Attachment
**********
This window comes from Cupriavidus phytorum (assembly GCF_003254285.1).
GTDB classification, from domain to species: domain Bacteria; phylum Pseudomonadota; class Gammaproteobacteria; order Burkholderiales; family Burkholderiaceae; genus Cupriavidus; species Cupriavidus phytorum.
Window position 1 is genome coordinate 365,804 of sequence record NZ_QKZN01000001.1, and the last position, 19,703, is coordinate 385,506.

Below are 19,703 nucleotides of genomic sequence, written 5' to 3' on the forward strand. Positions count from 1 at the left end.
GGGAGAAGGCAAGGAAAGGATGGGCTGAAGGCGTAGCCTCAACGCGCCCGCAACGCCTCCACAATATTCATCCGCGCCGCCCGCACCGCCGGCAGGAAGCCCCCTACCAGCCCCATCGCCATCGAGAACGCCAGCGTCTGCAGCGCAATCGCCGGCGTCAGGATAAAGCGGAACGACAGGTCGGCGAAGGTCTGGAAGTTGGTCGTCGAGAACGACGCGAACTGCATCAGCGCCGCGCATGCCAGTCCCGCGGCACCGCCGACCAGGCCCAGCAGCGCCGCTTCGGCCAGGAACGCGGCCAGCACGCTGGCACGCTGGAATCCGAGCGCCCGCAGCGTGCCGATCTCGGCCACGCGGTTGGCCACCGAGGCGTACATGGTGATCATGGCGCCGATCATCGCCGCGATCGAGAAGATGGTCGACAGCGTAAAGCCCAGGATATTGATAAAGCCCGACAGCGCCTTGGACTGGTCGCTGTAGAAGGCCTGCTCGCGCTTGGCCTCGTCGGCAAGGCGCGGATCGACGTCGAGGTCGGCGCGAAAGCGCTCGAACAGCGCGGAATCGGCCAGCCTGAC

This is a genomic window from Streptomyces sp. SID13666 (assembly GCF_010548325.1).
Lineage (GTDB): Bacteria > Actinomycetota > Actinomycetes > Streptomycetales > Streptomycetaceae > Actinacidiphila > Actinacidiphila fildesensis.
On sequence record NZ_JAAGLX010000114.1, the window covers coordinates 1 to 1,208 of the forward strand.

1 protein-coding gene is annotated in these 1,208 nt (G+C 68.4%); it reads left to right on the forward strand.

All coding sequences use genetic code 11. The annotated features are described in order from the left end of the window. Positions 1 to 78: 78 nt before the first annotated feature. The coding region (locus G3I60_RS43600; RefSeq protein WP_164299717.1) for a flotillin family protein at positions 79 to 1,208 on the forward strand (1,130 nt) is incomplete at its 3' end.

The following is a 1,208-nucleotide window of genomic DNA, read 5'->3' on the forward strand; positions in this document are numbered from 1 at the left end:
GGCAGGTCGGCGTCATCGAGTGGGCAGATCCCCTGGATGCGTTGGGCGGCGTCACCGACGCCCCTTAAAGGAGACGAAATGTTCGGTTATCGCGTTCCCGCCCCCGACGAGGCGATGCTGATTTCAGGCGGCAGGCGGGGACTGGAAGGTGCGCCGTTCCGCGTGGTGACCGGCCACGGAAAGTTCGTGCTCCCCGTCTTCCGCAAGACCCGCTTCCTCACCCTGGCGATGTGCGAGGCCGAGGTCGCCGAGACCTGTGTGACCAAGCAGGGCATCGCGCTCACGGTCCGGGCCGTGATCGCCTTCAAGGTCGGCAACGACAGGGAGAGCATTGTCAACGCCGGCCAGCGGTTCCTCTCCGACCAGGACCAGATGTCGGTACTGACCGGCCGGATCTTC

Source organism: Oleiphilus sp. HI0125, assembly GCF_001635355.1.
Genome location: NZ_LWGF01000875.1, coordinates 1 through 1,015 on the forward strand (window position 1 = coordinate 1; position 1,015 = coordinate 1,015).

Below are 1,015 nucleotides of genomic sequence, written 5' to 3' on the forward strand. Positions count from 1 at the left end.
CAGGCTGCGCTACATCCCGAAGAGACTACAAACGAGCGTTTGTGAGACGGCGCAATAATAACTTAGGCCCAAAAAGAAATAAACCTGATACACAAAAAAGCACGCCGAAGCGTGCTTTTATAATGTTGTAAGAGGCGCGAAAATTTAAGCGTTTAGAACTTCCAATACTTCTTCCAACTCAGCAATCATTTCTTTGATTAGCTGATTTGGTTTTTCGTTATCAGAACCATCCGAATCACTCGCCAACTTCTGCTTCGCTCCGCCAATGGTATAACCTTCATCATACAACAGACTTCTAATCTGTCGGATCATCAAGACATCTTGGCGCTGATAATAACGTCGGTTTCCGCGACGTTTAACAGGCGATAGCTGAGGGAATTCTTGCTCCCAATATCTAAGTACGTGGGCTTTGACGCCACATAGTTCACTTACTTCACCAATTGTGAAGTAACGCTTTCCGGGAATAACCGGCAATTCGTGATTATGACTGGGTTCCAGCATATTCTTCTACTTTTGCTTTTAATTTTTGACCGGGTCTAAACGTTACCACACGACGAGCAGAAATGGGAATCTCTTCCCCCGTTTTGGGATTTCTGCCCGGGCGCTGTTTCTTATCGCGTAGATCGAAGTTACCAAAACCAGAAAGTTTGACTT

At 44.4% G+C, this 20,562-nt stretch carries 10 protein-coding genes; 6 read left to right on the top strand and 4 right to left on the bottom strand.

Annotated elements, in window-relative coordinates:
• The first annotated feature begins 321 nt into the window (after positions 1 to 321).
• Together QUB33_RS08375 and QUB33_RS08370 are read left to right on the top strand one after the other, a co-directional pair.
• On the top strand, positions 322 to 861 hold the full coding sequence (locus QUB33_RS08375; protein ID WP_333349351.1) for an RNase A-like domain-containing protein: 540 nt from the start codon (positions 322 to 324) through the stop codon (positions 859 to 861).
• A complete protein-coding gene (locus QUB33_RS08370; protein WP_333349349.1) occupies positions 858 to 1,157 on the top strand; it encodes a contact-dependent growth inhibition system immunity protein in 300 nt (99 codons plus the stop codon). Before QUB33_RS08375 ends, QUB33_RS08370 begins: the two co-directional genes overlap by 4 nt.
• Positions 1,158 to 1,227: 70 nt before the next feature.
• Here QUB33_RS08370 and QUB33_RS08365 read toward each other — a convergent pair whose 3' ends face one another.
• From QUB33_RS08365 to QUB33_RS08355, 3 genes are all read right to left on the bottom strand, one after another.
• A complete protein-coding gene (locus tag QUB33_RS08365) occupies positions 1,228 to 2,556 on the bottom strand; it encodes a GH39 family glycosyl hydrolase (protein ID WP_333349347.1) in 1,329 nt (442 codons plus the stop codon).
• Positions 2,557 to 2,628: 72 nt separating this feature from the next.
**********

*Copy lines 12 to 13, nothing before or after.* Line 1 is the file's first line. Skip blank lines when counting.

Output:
GGCAGGTCGGCGTCATCGAGTGGGCAGATCCCCTGGATGCGTTGGGCGGCGTCACCGACGCCCCTTAAAGGAGACGAAATGTTCGGTTATCGCGTTCCCGCCCCCGACGAGGCGATGCTGATTTCAGGCGGCAGGCGGGGACTGGAAGGTGCGCCGTTCCGCGTGGTGACCGGCCACGGAAAGTTCGTGCTCCCCGTCTTCCGCAAGACCCGCTTCCTCACCCTGGCGATGTGCGAGGCCGAGGTCGCCGAGACCTGTGTGACCAAGCAGGGCATCGCGCTCACGGTCCGGGCCGTGATCGCCTTCAAGGTCGGCAACGACAGGGAGAGCATTGTCAACGCCGGCCAGCGGTTCCTCTCCGACCAGGACCAGATGTCGGTACTGACCGGCCGGATCTTC

Source organism: Oleiphilus sp. HI0125, assembly GCF_001635355.1.